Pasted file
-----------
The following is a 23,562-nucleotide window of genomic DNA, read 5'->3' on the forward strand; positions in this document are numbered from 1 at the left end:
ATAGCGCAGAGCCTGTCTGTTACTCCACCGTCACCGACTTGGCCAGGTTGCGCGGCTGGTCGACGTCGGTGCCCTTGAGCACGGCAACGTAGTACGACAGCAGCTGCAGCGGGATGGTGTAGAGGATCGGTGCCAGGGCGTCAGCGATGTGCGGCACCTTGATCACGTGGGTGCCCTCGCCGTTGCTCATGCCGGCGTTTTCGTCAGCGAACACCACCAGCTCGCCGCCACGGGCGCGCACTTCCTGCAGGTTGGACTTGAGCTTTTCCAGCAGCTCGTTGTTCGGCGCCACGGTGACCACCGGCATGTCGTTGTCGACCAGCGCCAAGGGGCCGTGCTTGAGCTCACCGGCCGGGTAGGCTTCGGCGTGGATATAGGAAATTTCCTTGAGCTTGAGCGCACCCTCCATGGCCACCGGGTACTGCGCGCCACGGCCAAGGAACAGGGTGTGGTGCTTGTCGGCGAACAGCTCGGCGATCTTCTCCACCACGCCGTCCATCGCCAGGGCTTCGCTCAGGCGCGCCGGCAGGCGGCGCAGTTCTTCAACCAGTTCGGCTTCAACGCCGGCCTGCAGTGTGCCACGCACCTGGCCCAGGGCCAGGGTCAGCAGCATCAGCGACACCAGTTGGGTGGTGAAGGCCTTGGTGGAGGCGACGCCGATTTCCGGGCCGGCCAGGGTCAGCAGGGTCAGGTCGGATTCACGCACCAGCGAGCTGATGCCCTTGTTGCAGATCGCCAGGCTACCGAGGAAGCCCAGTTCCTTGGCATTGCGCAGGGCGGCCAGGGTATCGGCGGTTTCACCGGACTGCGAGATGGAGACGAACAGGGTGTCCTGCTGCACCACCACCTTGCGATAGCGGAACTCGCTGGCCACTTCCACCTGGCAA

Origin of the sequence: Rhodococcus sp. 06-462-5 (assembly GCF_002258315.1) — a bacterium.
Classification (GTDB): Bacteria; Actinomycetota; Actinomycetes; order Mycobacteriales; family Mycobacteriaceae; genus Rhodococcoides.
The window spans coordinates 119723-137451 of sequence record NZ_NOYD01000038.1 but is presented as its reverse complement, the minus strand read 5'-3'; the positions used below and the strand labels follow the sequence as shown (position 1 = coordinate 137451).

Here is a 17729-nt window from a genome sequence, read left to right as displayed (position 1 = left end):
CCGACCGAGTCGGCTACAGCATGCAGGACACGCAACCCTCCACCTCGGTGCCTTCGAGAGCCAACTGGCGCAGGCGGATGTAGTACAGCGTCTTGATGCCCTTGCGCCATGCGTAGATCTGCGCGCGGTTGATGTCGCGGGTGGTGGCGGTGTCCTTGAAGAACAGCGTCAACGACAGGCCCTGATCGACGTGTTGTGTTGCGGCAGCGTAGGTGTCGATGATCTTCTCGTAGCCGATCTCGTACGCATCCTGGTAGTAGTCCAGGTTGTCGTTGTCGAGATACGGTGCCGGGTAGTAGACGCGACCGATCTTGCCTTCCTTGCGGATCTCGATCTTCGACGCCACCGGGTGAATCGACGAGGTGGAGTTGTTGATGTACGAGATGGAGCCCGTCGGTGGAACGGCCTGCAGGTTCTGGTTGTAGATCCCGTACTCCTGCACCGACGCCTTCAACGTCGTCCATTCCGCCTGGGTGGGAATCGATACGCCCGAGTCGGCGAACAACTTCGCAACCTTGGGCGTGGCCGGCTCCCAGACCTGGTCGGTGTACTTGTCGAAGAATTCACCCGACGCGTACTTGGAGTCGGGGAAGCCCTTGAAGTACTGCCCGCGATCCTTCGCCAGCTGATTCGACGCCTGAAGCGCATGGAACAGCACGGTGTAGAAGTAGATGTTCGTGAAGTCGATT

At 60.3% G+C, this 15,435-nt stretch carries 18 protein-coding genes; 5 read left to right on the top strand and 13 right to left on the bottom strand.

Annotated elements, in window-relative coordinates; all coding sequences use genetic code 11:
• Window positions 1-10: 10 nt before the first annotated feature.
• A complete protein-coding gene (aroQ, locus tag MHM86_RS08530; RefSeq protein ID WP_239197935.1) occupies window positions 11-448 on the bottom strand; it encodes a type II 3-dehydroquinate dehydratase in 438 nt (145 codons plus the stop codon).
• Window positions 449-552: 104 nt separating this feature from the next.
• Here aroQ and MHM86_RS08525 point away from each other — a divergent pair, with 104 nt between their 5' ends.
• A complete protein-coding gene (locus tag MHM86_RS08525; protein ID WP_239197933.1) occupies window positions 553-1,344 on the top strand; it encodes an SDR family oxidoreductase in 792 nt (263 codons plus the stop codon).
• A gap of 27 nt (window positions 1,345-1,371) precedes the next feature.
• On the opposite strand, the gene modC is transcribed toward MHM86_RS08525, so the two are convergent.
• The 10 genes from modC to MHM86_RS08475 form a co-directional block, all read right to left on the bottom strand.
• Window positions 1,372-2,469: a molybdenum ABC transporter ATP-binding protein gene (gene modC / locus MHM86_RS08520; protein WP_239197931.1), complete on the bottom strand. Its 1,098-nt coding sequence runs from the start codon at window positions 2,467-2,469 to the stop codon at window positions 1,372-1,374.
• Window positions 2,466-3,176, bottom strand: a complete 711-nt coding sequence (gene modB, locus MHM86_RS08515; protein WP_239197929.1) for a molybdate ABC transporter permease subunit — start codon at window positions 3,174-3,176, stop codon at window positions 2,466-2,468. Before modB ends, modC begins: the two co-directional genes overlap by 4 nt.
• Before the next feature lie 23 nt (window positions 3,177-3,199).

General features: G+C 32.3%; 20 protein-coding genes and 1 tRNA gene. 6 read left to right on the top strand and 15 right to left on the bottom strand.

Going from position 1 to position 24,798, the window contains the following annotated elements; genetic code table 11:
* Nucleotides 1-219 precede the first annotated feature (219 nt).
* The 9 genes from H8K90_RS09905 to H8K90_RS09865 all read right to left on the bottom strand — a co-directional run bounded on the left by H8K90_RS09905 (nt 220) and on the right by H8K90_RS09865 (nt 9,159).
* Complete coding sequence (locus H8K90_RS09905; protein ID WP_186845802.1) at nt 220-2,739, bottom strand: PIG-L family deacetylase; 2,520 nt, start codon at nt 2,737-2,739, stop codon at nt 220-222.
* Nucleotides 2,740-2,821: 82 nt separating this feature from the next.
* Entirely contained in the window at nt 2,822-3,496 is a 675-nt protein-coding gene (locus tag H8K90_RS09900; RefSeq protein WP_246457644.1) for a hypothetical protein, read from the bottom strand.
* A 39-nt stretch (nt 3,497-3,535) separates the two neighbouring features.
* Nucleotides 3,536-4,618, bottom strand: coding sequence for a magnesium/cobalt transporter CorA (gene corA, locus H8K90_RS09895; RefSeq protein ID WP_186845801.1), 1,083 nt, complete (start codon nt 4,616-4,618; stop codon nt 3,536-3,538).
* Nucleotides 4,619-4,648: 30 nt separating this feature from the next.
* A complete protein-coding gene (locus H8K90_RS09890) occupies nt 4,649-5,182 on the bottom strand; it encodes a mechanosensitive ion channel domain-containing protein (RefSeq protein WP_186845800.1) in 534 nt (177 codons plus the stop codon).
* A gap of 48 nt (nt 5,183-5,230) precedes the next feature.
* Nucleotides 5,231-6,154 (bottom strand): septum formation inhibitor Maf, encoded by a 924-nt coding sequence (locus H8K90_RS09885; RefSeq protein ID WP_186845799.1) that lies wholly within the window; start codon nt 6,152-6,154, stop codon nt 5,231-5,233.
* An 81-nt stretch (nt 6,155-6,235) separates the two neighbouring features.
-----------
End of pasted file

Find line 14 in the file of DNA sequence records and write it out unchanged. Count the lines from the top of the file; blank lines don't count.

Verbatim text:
• A complete protein-coding gene (locus tag MHM86_RS08525; protein ID WP_239197933.1) occupies window positions 553-1,344 on the top strand; it encodes an SDR family oxidoreductase in 792 nt (263 codons plus the stop codon).